The whole world is the goal of God’s mission: ‘… God’s mission is for the sake of the whole world – indeed his whole creation’ (Wright 2010:26).

Forgiveness for our personal sins is accommodated within this holistic vision of the goal of mission. The whole gospel must be preached, says Wright. The church often preaches a reduced gospel, but:

… the Bible itself will reduce our tendency to reduce the gospel to a solution to our individual sin problem and a swipe card for heaven’s door, and replace that reductionist impression with a message that has to do with the cosmic reign of God in Christ that will ultimately eradicate all evil from God’s universe (and solve our individual sin problem too, of course). (Wright 2010:31–32)

Karl Barth said something similar: he did not find conversion stories in the New Testament, but stories of people who were called to service (as quoted by Jonker 2008:59). Calling people to conversion for the purpose of their own salvation is taken up in the bigger cause of their calling to serve the coming of the Kingdom of God.

Mission: Where?

The Dutch Reformed Church, which has been associated with the Faculty for 75 years, has a long tradition of mission work in Africa – in countries such as Malawi (beginning in 1889), Zimbabwe (1891), Zambia (1899), Mozambique (1908/1909), Nigeria (1908), and others (Cronje 1981).

Saayman (2007:9, 15–44) identifies four waves in the Dutch Reformed Church (DRC) mission: the early First Wave was from 1779–1834. The mission work mentioned in the previous paragraph occurred during the Second Wave, which occurred between 1867 and 1939 and was focused on Central Africa (Saayman 2007:45–68). Within South Africa itself, mission work grew steadily from early on; it expanded significantly and became the main focus during the Third Wave from 1954 to 1976. Saayman describes the Third Wave as a time of crossing boundaries in South Africa itself, during the time of apartheid (Saayman 2007:69–99). The DRC missionary movement in Central Africa, which was the focal point of the Second Wave, started to weaken in the late 1960s. Enthusiasm for mission in South Africa itself weakened soon afterwards:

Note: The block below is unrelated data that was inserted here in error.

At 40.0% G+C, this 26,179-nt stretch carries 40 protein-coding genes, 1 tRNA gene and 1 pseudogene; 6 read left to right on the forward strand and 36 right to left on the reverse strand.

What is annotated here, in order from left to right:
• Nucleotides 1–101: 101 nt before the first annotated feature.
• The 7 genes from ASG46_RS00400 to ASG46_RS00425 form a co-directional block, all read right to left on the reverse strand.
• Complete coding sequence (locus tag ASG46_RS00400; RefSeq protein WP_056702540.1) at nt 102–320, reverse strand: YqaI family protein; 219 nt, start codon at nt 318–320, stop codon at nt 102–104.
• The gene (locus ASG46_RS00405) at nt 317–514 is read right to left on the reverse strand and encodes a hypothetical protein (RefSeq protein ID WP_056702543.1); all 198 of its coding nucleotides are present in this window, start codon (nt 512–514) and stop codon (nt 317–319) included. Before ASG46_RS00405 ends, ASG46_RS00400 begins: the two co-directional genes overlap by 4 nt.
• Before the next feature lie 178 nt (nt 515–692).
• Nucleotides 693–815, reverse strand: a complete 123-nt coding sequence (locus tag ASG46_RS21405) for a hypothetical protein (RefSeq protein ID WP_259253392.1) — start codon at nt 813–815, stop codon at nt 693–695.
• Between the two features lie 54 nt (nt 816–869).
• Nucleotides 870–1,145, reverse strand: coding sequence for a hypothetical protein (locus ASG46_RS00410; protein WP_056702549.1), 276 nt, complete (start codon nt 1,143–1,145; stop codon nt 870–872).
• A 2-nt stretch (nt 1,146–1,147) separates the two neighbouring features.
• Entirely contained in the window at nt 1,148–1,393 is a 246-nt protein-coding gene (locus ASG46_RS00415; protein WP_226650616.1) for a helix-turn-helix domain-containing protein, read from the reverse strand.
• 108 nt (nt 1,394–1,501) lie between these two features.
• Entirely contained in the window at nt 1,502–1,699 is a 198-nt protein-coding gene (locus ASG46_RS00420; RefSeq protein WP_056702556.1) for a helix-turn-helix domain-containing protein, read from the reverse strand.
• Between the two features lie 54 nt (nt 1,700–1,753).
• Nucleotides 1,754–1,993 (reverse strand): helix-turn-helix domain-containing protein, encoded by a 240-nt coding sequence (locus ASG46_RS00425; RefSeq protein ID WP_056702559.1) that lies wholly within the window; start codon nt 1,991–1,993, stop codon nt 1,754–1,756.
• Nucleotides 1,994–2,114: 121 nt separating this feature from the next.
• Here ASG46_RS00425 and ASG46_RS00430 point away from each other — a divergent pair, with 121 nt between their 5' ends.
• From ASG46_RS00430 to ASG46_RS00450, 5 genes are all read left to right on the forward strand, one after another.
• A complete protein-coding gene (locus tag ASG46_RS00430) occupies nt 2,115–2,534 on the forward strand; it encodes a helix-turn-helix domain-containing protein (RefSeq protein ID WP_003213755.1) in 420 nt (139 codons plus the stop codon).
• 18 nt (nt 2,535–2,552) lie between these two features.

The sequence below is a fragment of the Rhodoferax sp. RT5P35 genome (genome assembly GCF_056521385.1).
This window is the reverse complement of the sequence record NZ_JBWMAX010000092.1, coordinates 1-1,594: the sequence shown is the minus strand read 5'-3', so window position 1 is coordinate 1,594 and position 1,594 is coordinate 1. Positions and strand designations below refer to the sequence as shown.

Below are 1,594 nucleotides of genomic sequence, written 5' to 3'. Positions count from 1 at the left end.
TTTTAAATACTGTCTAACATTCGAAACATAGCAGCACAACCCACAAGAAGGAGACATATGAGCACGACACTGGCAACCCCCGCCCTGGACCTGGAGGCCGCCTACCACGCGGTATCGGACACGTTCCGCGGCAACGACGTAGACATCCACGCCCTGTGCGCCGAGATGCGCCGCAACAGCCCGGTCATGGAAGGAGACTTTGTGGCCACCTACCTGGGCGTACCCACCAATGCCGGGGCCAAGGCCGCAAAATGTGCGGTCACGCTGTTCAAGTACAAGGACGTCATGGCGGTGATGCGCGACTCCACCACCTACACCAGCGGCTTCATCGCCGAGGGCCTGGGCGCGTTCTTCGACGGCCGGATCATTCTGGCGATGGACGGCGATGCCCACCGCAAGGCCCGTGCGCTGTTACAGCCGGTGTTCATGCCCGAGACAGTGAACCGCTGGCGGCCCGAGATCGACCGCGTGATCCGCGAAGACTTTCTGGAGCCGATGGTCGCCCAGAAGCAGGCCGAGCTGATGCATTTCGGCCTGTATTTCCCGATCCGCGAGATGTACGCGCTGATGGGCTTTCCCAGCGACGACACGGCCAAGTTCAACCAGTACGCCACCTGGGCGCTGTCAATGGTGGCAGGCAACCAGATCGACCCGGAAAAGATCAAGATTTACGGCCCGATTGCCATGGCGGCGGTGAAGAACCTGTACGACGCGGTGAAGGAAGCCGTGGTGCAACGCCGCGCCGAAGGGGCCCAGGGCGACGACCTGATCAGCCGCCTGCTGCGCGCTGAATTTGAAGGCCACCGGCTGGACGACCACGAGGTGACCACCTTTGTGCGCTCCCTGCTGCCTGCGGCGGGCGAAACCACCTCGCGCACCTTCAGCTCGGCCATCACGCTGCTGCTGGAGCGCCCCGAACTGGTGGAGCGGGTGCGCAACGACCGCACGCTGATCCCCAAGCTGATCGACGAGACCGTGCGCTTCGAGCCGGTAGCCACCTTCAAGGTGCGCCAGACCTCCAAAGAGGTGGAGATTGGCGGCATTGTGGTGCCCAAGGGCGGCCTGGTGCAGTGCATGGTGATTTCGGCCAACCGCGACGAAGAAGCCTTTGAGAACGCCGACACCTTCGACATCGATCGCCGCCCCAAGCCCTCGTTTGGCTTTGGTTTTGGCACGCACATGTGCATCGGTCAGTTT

The total number of DRC missionaries (ordained as well as lay, both foreign and home missionaries) shrunk from 1078 to 551 in four short years between 1973 and 1977; and the total number of ordained missionaries dipped from 308 to 192 during the same period. (Saayman 2007:108, quoting G. van der Watt)

The rest of the movement collapsed soon afterwards; by the end of the 1980s there was little left of what once had been a strong movement.

Saayman’s Fourth Wave, which he discusses under the heading ‘To the Ends of the Earth’ (2007:100–104) started in 1990 and was still in full swing at the time he wrote his book. Before 1981, there were isolated initiatives to work outside Africa: in Ceylon, as a result of the prisoners of war from the Boer Republics during the Anglo-Boer War of 1899–1902 (Cronje 1981:272–273), in Japan (Cronje 1981:359), and among communists (Cronje 1981:373). From 1990 onwards mission in faraway places became the main activity in a large number of congregations. This dramatic change was made possible by the political changes in South Africa from 1990 onwards. Saayman (2007:110–111) argues that, in post-apartheid South Africa, for many Afrikaners, including DRC members, ‘… facing up to “the real Africa” served as a serious mission demotivator’. And suddenly many countries that previously did not accept South Africans opened their doors and it became very attractive for such Afrikaner congregations to go to the ‘ends of the earth’ (cf. Ac 1:8).